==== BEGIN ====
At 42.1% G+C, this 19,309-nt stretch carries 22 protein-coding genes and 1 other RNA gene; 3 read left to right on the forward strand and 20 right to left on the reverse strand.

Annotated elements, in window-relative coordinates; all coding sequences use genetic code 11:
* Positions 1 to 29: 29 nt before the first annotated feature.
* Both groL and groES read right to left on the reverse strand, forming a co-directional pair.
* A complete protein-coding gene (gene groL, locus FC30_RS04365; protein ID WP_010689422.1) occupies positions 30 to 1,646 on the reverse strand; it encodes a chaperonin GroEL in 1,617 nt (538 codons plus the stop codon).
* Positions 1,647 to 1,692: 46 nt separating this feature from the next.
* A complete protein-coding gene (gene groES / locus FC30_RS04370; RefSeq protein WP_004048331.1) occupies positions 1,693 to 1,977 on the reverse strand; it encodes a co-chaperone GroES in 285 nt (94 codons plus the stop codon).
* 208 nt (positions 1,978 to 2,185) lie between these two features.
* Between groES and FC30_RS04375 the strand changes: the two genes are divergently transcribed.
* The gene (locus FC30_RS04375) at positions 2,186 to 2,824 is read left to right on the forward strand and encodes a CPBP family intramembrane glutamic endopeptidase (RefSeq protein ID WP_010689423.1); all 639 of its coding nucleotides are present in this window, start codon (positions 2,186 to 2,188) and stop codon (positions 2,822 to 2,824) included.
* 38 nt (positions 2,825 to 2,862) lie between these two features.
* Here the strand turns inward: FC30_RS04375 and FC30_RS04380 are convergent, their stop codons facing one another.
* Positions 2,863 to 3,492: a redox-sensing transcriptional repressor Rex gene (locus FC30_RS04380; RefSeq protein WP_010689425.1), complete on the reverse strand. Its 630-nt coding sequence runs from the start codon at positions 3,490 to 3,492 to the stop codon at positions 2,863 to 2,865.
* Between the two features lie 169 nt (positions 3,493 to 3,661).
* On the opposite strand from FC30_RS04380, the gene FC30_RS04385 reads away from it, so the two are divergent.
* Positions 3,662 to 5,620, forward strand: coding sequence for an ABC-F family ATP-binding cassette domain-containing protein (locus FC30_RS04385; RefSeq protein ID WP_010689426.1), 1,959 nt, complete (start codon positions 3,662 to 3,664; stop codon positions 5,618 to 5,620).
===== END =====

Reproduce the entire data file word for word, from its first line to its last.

At 42.1% G+C, this 19,309-nt stretch carries 22 protein-coding genes and 1 other RNA gene; 3 read left to right on the forward strand and 20 right to left on the reverse strand.

Annotated elements, in window-relative coordinates; all coding sequences use genetic code 11:
* Positions 1 to 29: 29 nt before the first annotated feature.
* Both groL and groES read right to left on the reverse strand, forming a co-directional pair.
* A complete protein-coding gene (gene groL, locus FC30_RS04365; protein ID WP_010689422.1) occupies positions 30 to 1,646 on the reverse strand; it encodes a chaperonin GroEL in 1,617 nt (538 codons plus the stop codon).
* Positions 1,647 to 1,692: 46 nt separating this feature from the next.
* A complete protein-coding gene (gene groES / locus FC30_RS04370; RefSeq protein WP_004048331.1) occupies positions 1,693 to 1,977 on the reverse strand; it encodes a co-chaperone GroES in 285 nt (94 codons plus the stop codon).
* 208 nt (positions 1,978 to 2,185) lie between these two features.
* Between groES and FC30_RS04375 the strand changes: the two genes are divergently transcribed.
* The gene (locus FC30_RS04375) at positions 2,186 to 2,824 is read left to right on the forward strand and encodes a CPBP family intramembrane glutamic endopeptidase (RefSeq protein ID WP_010689423.1); all 639 of its coding nucleotides are present in this window, start codon (positions 2,186 to 2,188) and stop codon (positions 2,822 to 2,824) included.
* 38 nt (positions 2,825 to 2,862) lie between these two features.
* Here the strand turns inward: FC30_RS04375 and FC30_RS04380 are convergent, their stop codons facing one another.
* Positions 2,863 to 3,492: a redox-sensing transcriptional repressor Rex gene (locus FC30_RS04380; RefSeq protein WP_010689425.1), complete on the reverse strand. Its 630-nt coding sequence runs from the start codon at positions 3,490 to 3,492 to the stop codon at positions 2,863 to 2,865.
* Between the two features lie 169 nt (positions 3,493 to 3,661).
* On the opposite strand from FC30_RS04380, the gene FC30_RS04385 reads away from it, so the two are divergent.
* Positions 3,662 to 5,620, forward strand: coding sequence for an ABC-F family ATP-binding cassette domain-containing protein (locus FC30_RS04385; RefSeq protein ID WP_010689426.1), 1,959 nt, complete (start codon positions 3,662 to 3,664; stop codon positions 5,618 to 5,620).